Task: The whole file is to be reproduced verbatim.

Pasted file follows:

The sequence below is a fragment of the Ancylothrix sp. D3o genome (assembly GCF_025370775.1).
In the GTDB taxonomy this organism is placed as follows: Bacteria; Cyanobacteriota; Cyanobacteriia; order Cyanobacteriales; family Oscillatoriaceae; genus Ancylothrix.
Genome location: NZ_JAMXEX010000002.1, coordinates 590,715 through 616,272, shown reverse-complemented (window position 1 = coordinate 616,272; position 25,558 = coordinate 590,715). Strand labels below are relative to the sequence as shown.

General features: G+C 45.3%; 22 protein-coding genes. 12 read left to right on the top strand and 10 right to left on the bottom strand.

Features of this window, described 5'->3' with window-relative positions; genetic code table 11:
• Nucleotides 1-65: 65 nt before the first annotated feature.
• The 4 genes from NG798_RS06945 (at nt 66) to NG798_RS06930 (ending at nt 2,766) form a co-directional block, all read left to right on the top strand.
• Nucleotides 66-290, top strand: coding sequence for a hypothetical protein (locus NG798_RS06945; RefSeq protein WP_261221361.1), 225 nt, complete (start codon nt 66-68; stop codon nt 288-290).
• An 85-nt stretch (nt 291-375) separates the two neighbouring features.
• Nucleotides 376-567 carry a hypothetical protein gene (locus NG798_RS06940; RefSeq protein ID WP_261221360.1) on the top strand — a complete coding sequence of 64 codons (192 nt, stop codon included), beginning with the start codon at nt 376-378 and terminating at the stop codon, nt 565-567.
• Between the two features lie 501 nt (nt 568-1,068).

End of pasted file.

The sequence below is a fragment of the Ancylothrix sp. D3o genome (assembly GCF_025370775.1).
In the GTDB taxonomy this organism is placed as follows: Bacteria; Cyanobacteriota; Cyanobacteriia; order Cyanobacteriales; family Oscillatoriaceae; genus Ancylothrix.
Genome location: NZ_JAMXEX010000002.1, coordinates 590,715 through 616,272, shown reverse-complemented (window position 1 = coordinate 616,272; position 25,558 = coordinate 590,715). Strand labels below are relative to the sequence as shown.

General features: G+C 45.3%; 22 protein-coding genes. 12 read left to right on the top strand and 10 right to left on the bottom strand.

Features of this window, described 5'->3' with window-relative positions; genetic code table 11:
• Nucleotides 1-65: 65 nt before the first annotated feature.
• The 4 genes from NG798_RS06945 (at nt 66) to NG798_RS06930 (ending at nt 2,766) form a co-directional block, all read left to right on the top strand.
• Nucleotides 66-290, top strand: coding sequence for a hypothetical protein (locus NG798_RS06945; RefSeq protein WP_261221361.1), 225 nt, complete (start codon nt 66-68; stop codon nt 288-290).
• An 85-nt stretch (nt 291-375) separates the two neighbouring features.
• Nucleotides 376-567 carry a hypothetical protein gene (locus NG798_RS06940; RefSeq protein ID WP_261221360.1) on the top strand — a complete coding sequence of 64 codons (192 nt, stop codon included), beginning with the start codon at nt 376-378 and terminating at the stop codon, nt 565-567.
• Between the two features lie 501 nt (nt 568-1,068).